The stunning opening sequence of Ben Affleck’s Gone Baby Gone immediately communicates a specific relationship between region and mood. The flawless voice-over narration and lingering shots of street corners and porches draw the viewer into a zone of unique personalities languishing in the space they occupy. Ultimately, the characters in Gone Baby Gone are not defined by goodness or badness, but by the tragic decisions they do or don’t make. Affleck’s superb combination of dialogue set-pieces and bursts of violence enabled him to sustain great pacing in his directorial debut feature, which rightfully branded him a Hollywood filmmaker to watch. But with The Town, a limp crime drama about a crew of thieves working in Charlestown, Mass. (the so-called bank robbery capital of the world), Affleck’s potential as an artist becomes decidedly less apparent.
The writing is on the wall from the very beginning, as Doug McRay’s (Affleck) voice echoes off the edges of the frame in a reflexive bit of narration re: the robbery he’s about to commit. Dressed in ghoulish dreadlocked masks, Doug and his crew rush the building and quickly take control of its contained inhabitants. This bit is supposed to introduce Doug, his best friend James (Jeremy Renner), and their brethren as precise professionals who seek to pull off jobs effortlessly and without incident. Yet the opening robbery in The Town does just the opposite, as James (with painful foreshadowing) turns violent on a dime, sending the entire operation sideways. To ensure their safety from the police, the gang kidnaps stoic bank teller Claire (Rebecca Hall), then dumps her on the side of the road after escaping. It will be the first of many criminal jobs that turn from bad to worse because of genre clichés and simplistic character motivations.
Affleck’s film is more melodrama than action, a prolonged exploration of the hard-bitten attempting to subvert social standings and regain their self-worth. As Doug begins a relationship with Claire after seeing the effect their encounter has on her, James turns to aggression to signify his role as the iconic badass. Every other character, from Jon Hamm’s pouty FBI agent to Blake Lively’s cracked-out floozy, fills a predictable role in the narrative, a pawn in a bland game of one-upmanship. We’ve seen these anti-heroes before in the superior canons of Scorsese, Eastwood, and Lee, and watching Affleck’s imitation is embarrassing. His version of these relationships is completely trite; they’re surface-level interactions that inevitably provide little conflict in a genre mash-up so dependent on it.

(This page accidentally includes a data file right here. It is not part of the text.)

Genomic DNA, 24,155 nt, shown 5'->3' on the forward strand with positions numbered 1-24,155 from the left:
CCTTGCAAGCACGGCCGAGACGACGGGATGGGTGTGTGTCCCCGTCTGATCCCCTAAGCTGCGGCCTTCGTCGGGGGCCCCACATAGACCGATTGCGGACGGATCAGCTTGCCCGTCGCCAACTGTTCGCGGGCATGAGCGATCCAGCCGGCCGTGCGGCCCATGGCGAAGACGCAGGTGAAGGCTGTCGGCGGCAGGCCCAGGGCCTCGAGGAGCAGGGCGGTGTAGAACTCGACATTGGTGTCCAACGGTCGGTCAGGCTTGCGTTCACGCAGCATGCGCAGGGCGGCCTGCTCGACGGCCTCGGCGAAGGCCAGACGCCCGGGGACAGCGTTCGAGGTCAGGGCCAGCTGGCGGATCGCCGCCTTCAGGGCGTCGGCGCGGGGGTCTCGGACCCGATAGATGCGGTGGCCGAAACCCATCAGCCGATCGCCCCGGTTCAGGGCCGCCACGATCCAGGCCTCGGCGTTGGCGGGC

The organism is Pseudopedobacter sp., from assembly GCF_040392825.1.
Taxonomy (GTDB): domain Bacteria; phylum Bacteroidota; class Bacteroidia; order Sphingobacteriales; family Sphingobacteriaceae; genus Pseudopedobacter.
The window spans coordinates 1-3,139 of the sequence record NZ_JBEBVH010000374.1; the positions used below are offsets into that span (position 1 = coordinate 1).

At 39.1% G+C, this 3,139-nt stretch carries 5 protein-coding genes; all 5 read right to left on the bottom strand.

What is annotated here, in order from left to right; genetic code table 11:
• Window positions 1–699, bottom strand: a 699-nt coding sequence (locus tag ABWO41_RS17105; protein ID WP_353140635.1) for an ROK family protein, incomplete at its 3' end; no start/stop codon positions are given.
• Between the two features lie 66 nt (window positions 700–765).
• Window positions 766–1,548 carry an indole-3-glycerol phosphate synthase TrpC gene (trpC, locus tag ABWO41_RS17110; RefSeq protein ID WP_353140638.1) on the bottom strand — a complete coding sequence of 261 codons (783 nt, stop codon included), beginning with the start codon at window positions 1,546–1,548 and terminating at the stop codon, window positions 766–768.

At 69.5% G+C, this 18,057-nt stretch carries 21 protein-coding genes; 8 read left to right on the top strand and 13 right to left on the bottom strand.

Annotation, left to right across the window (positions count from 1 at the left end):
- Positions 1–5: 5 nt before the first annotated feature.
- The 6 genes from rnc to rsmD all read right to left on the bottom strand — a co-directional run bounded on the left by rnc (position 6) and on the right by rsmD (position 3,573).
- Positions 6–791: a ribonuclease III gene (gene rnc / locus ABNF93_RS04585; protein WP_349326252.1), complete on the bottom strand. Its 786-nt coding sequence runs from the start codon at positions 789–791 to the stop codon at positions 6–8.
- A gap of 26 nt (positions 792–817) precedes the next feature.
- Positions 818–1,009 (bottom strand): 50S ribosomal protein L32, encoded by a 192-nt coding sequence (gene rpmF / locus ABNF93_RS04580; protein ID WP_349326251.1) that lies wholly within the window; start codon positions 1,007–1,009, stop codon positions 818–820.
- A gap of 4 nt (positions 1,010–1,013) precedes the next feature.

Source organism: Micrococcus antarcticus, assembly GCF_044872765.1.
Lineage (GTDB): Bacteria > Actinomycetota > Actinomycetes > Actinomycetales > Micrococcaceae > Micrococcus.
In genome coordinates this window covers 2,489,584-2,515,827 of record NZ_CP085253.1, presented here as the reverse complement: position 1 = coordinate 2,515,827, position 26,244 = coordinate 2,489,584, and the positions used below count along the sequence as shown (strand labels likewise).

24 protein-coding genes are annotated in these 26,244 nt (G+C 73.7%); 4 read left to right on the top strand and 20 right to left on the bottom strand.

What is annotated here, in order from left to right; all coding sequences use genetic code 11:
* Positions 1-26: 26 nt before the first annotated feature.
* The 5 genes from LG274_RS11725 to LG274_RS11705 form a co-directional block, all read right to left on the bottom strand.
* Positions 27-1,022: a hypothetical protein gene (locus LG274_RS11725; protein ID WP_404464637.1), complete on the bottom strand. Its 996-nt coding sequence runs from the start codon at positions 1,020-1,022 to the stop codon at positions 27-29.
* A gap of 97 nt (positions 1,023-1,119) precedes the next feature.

What’s most surprising is Affleck’s inability to tap into a vein of interest that runs beneath the surface of The Town. While most crime films rely on currency or goods of some kind, this one briefly examines another, more complex means of driving the plot, one that could have helped to transcend such shoddy material. During one of their initial encounters, Claire asks Doug for advice regarding a key piece of information she’s withheld from the FBI. Doug lays out a manipulative scenario, implying that her life will be difficult if she becomes a witness, and convincing her to wait, even implying physical harm. He ends by saying “You have this card to play, but who says you have to play it now?” Even though Doug obviously likes this woman, he goes out of his way to strip her of power; the scene speaks to the idea that people, no matter how committed to a new relationship, passion, or lifestyle, revert to their true selves when pressed with change. Unfortunately, this concept is rarely addressed; Affleck glides on gloss and convention rather than seamy layers of character conflict.
Ultimately, The Town settles into a haphazard pattern of genre tropes that play out exactly as we expect they will, culminating in one last test of loyalty, a clumsily staged shootout, and a life lesson learned. Affleck has a problem coordinating large-scale action set-pieces, and in this finale he shoots and cross-cuts a la Michael Mann, falling miserably short of that level. His characters and mise-en-scene look like samples of someone else’s art—bad covers of major filmmakers keen on this sort of material. The regional identity, brisk tension, and lasting traumas that made Gone Baby Gone so fascinating are completely absent, and worse, Affleck seems to be right at home embracing this sort of calculated mainstream mediocrity. It may be too early to tell if Affleck will become a great director, but with this complete reversal of cinematic fortune, it’s clear his priorities lie in the middle of the road, far, far away from the challenging ambiguities of his haunting debut.